During its two crisis-wracked decades, many assumed the euro was doomed to retreat.
First, Greece and, more recently, Italy flirted with severing ties with the 19-strong currency union. Seemingly irreparable differences reared their head again this year. But now an expansion of the bloc could be more likely than a country departing.
“Coming somewhat against the current tide in European politics to slow EU expansion, Bulgaria and Croatia are proving that more integration is possible within the EU,” says Valentin Tataru, ING economist.
The two countries took what European Central Bank president Christine Lagarde called a “big step” towards becoming members by being admitted into the Exchange Rate Mechanism II.
However, it came as Poland, the biggest EU economy not in the eurozone, seemed to edge further away in its presidential election last weekend, and others remain resistant. Are fears of the bloc’s demise premature?
Covid-19 has exposed deep-seated differences between the Northern and Southern members of the bloc, with some leaders warning during the height of the tensions that the virus could tear it apart. Bulgaria and Croatia are two economies that still sense an opportunity, however.
“Usually when countries join a strong and stable currency they are trying to import macroeconomic stability and import the credibility of bigger countries,” explains Christian Odendahl, chief economist at the Centre for European Reform.
He says smaller economies, such as Bulgaria and Croatia, can enjoy more stability, intensify trade links and gain political sway by getting a seat at the euro table.
Claus Vistesen, eurozone economist at Pantheon Macro, explains that these small economies around the eurozone are “already more or less shadowing the ECB” on policy.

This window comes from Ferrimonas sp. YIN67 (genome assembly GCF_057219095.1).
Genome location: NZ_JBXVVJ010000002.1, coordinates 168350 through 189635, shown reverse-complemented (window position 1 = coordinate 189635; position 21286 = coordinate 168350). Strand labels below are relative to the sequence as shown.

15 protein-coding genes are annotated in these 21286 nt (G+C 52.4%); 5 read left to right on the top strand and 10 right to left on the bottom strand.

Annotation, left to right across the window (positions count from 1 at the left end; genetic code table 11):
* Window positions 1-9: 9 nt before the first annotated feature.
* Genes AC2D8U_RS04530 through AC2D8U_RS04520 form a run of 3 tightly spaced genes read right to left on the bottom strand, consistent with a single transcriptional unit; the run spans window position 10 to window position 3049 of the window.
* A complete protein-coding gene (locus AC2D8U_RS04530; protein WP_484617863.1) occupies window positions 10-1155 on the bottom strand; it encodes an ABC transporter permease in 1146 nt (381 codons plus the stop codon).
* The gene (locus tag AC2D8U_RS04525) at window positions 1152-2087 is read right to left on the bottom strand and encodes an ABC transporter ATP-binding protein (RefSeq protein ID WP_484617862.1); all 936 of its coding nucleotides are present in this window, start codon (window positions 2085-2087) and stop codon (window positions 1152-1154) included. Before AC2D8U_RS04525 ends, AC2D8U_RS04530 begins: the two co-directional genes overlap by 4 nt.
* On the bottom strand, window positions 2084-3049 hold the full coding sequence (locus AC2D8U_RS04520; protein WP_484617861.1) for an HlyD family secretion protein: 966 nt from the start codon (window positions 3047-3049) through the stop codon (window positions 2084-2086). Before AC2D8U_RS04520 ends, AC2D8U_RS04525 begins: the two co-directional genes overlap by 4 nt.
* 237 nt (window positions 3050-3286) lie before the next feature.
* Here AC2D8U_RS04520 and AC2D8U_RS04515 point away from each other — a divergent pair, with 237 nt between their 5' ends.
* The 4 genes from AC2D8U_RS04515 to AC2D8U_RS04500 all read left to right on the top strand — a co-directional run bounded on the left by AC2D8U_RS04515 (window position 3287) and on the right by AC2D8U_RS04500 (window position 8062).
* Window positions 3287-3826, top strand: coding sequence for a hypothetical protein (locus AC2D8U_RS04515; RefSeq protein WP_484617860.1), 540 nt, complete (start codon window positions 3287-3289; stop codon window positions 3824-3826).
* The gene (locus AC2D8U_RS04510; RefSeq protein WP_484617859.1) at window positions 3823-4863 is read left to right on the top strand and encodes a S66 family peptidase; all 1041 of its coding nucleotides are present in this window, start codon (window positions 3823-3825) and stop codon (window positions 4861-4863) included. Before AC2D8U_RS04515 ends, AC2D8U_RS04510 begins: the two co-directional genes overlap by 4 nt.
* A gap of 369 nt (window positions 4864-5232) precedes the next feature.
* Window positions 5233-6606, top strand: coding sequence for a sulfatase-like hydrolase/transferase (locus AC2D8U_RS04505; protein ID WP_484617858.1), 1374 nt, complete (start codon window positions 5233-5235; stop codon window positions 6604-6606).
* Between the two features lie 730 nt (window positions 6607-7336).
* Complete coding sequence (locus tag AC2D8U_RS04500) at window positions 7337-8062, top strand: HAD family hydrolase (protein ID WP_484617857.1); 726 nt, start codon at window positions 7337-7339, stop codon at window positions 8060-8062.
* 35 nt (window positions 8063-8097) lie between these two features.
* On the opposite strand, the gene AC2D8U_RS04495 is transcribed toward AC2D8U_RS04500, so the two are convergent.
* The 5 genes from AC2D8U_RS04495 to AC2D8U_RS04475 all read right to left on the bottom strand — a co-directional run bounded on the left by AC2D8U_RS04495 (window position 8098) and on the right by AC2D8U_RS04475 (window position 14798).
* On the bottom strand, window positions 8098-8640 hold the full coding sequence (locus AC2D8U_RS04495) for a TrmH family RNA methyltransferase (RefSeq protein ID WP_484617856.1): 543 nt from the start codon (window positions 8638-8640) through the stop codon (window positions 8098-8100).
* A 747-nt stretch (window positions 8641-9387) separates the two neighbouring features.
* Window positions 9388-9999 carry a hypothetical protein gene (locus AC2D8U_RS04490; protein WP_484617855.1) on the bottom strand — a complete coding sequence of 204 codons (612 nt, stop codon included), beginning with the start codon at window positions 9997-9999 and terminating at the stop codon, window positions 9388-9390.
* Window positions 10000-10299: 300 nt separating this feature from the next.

“If Bulgaria or Romania have a significantly different monetary policy to the ECB, the currency market would reflect that and they would probably be forced to move in line,” he explains.
“The economic advantages are quite obvious in the near term. What you will lose is some economic autonomy but that autonomy they don’t really have in the first place.”
Both still face hurdles before they can become eurozone members. Being admitted into ERM-2 means the country’s currency must stay within a range for two years to smooth entry into the bloc. But Tataru warns Bulgaria and Croatia still fall short on several other requirements to enter the eurozone.
“The inflation criteria for Bulgaria could prove trickier than one might imagine, while the relatively high debt-to-GDP ratio in Croatia will be the main problem,” he says.
In addition, they are likely to have a negligible impact on the bloc either economically or politically. The combined size of their economies is less than 5pc of the UK’s GDP and the two countries have a lower output than Ethiopia, Guatemala and city state Luxembourg. That lessens the risk of any Greek-style disaster, but allowing them into the club adds little value.
More importantly, much larger EU countries that are not in the eurozone are conspicuous by their absence. The region is surrounded by several large economies that are resistant to joining, including Sweden, Denmark, Hungary and Poland.
“For Poland the economic benefits might not be as large any more, [or] for Denmark and Sweden, which have established currencies and certainly don’t have a credibility problem,” explains Odendahl.
“Poland is already integrated into the supply chains of Europe quite deeply, despite having a different currency.”
Leaders in Poland, the 21st largest economy in the world, have shunned the euro and the country is unlikely to join any time soon. The head of the central bank and the governing Law and Justice party (PiS) have railed against the euro’s adoption, and pro-Europe campaigners in Poland were dealt a blow last week.
Relations with the EU were a key issue in Sunday’s presidential election in Poland, which was narrowly won by incumbent Andrzej Duda who aligns with PiS. Meanwhile, Hungary’s government and central bank have also ruled out its adoption.
“I don’t see it as necessarily the final destination for the Czech Republic and Poland, but for Bulgaria and Croatia it is for them politically a big step,” says Odendahl.
While Bulgaria and Croatia's intent to join the eurozone has been welcomed in Frankfurt, bigger prizes remain elusive for the bloc.